I remember the first time I saw an Indian on TV. It was the character of Little Bear in the 1995 movie Indian in the Cupboard. He said he was Haudenosaunee, like me, only he was Onondaga, not Tuscarora. In the movie, Little Bear sang a social song, built a longhouse, fought and eventually befriended a cowboy that referred to him as a “redskin,” a “savage,” an “Injun,” and accused him of scalping people in their sleep. Though Little Bear was sympathetically portrayed—as much as that is possible when embodying the stereotype of the noble savage—he was without question ignorant. Little Bear didn’t know what outside was, and couldn’t recognize that nine-year-old Omri was a child. The cowboy, Boone, had no such issues.
This is what I saw of my people in the media, and even though that representation didn’t feel right to me, it was all my siblings and I had. It’s difficult to think about that now: a flawed film made by non-Indigenous people, based on a flawed book by a non-Indigenous author, was how I learned about myself. I’m sure it was also how non-Indigenous kids learned about my people—and by pan-Indian extension all Indigenous peoples. We were simple. We were redskins, savages, Injuns. We were extinct, a relic of the distant past.
As much as I loved it as a child, The Indian in the Cupboard was cultural appropriation. But instead of thinking about it as such, perhaps we should pull away from that term—“appropriation”—which critics tend to pounce on as a “freedom of speech” issue, and instead refer to the act as “cultural misrepresentation and miseducation,” which is far more accurate. Indian in the Cupboard mixed a lazy, inaccurate version of my people’s culture and history with lazy, inaccurate stereotypes to reinforce our dehuminzation before a large public audience. Though that film is works of fiction, it still has an educational effect, particularly when no actual Haudenosaunee people are around to debunk inaccuracies for viewers.
And that, really, is the heart of the problem: marginalized people don’t have a platform to represent themselves to the public, so the public must instead rely on largely inaccurate, stereotypical myths that are offered as uncontestable facts. The public then takes those “facts” and recycles them over and over until they no longer know where they originally learned them. This is how discrimination sustains itself, in an endless loop of ignorance propelled by cultural misrepresentation and miseducation. After all, if newspaper editors, book publishers and film executives have themselves learned false information about other cultures, how are they going to recognize when they’re peddling the same inaccuracies? And, more importantly, who is going to hold them to account? Particularly when most media and arts industries are still overwhelmingly run and operated by straight, white people with no immediate stake in representations of marginalized people?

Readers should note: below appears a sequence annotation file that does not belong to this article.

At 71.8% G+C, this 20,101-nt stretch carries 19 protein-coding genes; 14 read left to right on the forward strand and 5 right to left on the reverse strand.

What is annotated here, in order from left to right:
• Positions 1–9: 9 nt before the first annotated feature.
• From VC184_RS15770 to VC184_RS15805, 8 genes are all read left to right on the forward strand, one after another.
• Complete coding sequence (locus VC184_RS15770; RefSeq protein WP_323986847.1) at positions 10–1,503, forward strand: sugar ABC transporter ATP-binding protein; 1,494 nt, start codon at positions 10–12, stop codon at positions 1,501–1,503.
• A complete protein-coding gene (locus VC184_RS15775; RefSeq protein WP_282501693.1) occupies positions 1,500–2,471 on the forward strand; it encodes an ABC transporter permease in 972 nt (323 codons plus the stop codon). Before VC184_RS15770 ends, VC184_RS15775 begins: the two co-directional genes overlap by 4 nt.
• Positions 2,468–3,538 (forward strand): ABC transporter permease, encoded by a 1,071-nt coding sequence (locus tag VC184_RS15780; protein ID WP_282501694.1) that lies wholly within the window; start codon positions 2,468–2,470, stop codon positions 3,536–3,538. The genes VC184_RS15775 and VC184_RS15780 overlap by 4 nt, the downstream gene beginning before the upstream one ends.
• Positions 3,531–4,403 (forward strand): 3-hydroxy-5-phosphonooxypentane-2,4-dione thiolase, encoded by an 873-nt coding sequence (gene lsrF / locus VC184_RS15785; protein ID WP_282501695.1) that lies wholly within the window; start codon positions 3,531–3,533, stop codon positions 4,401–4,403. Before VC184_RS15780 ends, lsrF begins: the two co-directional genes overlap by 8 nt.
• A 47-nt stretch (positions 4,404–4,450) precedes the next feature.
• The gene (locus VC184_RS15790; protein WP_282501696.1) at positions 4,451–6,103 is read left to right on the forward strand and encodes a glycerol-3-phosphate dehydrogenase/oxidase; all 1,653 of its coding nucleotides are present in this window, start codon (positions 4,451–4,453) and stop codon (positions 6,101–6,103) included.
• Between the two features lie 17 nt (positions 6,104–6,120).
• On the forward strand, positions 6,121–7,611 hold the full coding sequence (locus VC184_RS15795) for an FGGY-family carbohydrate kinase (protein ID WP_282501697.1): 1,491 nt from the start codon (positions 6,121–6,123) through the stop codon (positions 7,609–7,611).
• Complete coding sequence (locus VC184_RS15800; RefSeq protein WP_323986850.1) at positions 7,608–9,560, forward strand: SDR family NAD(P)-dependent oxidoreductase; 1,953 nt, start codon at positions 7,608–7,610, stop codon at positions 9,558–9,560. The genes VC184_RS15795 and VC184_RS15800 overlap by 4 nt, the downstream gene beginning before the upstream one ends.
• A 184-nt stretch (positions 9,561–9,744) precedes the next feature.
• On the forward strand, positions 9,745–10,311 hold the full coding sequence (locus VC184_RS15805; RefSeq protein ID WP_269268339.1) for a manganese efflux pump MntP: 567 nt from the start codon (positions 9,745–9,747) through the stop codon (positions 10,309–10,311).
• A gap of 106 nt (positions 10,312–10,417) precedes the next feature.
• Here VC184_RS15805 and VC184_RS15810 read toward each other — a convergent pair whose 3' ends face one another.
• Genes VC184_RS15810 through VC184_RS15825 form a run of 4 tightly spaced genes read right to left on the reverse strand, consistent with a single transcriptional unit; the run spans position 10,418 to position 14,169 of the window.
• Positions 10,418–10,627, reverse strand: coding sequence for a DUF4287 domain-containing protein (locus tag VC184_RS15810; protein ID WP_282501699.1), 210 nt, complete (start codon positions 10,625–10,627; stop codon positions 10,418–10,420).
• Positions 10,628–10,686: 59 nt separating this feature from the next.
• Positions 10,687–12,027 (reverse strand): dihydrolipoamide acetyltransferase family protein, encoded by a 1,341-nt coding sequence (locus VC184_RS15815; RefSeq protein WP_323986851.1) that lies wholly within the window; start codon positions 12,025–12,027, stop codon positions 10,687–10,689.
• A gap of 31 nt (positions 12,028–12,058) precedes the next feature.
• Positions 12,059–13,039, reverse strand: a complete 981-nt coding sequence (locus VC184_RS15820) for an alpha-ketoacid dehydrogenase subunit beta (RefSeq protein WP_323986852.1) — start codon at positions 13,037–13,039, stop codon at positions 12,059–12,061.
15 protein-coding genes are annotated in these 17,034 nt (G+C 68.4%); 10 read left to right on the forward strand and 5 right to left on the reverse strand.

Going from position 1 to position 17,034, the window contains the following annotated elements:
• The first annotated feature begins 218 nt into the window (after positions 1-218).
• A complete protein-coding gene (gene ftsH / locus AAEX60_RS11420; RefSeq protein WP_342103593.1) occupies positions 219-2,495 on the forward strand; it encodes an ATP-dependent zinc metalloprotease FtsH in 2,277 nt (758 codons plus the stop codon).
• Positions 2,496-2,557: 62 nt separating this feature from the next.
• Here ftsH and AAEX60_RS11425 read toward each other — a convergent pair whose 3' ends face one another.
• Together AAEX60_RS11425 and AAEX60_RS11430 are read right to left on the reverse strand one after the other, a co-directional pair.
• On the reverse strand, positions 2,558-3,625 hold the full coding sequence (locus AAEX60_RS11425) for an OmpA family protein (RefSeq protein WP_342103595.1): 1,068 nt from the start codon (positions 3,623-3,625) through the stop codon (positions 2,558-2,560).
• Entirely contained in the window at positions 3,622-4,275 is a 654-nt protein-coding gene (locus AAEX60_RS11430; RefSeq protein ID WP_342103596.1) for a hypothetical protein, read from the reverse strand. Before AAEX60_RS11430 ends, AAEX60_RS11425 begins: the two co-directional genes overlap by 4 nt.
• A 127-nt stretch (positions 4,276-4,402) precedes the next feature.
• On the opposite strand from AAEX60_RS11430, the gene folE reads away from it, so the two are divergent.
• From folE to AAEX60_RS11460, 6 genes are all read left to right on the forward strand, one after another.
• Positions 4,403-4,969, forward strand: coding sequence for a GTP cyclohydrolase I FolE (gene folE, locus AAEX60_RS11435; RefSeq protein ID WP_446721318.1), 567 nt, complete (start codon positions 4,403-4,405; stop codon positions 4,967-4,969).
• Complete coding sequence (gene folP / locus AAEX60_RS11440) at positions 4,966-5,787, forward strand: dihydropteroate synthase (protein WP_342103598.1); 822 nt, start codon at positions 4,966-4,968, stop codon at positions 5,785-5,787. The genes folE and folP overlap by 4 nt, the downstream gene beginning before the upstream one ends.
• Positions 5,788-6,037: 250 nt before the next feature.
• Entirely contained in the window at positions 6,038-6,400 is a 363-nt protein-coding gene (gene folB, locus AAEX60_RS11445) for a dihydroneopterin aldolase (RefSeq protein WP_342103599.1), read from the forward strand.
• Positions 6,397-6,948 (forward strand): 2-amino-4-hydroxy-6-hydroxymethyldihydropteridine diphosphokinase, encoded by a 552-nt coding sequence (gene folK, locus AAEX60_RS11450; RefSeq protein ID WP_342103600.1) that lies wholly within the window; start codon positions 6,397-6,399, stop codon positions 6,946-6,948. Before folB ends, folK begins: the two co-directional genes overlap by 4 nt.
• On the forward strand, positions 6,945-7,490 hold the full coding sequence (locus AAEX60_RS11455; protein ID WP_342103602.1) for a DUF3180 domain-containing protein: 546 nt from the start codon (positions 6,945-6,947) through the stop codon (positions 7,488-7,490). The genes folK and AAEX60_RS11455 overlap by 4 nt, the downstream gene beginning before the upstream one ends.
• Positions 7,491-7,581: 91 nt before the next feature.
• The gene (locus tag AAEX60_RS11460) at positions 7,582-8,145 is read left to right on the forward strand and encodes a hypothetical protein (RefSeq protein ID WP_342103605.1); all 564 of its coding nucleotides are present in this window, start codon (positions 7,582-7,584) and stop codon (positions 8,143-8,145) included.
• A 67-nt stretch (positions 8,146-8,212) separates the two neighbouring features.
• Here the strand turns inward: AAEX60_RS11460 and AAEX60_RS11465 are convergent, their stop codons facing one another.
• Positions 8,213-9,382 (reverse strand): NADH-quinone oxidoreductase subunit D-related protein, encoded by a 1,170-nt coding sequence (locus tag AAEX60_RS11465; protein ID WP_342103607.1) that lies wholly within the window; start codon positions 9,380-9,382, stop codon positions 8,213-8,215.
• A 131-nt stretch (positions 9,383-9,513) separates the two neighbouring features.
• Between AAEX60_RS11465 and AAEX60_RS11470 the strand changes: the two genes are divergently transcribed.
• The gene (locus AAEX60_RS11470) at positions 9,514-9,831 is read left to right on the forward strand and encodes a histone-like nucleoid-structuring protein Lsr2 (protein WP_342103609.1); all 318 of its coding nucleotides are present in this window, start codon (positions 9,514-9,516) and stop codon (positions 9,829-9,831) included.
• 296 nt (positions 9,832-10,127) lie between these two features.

It’s interesting to consider those who want to frame the discussion of cultural appropriation—or cultural misrepresentation and miseducation—as one of free speech. These people don’t seem to understand what free speech actually is. Instead of confronting the free speech of others, instead of facing the ramifications of their decision to willfully propagate cultural misrepresentation and miseducation, they’d prefer to claim their intellectual laziness is “free speech”; that those holding them to account and imploring them to do better are “silencing” them. What these people want is not freedom but delusion—a safe haven from criticism and accountability, from hard questions and harder answers.
But, as James Baldwin wrote, “Havens are high-priced. The price exacted of the haven-dweller is that he contrive to delude himself into believing that he has found a haven.” Even if these people find their delusory havens, it doesn’t change the societal and political impact of cultural misrepresentation and miseducation. It doesn’t stop films and books like Indian in the Cupboard from teaching more generations of children the same stereotypes and inaccuracies that have kept us from seeing one another as fully human for so long. It doesn’t stop those same children from becoming adults that spread those same falsehoods in the form of newspaper or magazine editorials, films, books, and online articles with click-bait titles.
It’s time we stopped thinking so much about our rights and instead focused on our responsibilities. We’re currently creating the world our children and grandchildren will grow up in, which means both our action and our inaction carries immense weight. Every one of us needs to decide: are you going to make future generations proud, ensuring their education isn’t the same inaccurate one you were given, continuing the cycle of unconscious discrimination and inequality? Or are you going to stick your head in the sand and make future generations’ work harder? Ultimately, that decision is your responsibility. There is no haven from that.
Alicia Elliott is a Tuscarora writer living in Brantford, Ontario. Her writing has been widely published, most recently receiving a National Magazine Award.
This article was published in the July/August 2017 issue of The Monitor. Click here for more or to download the whole issue.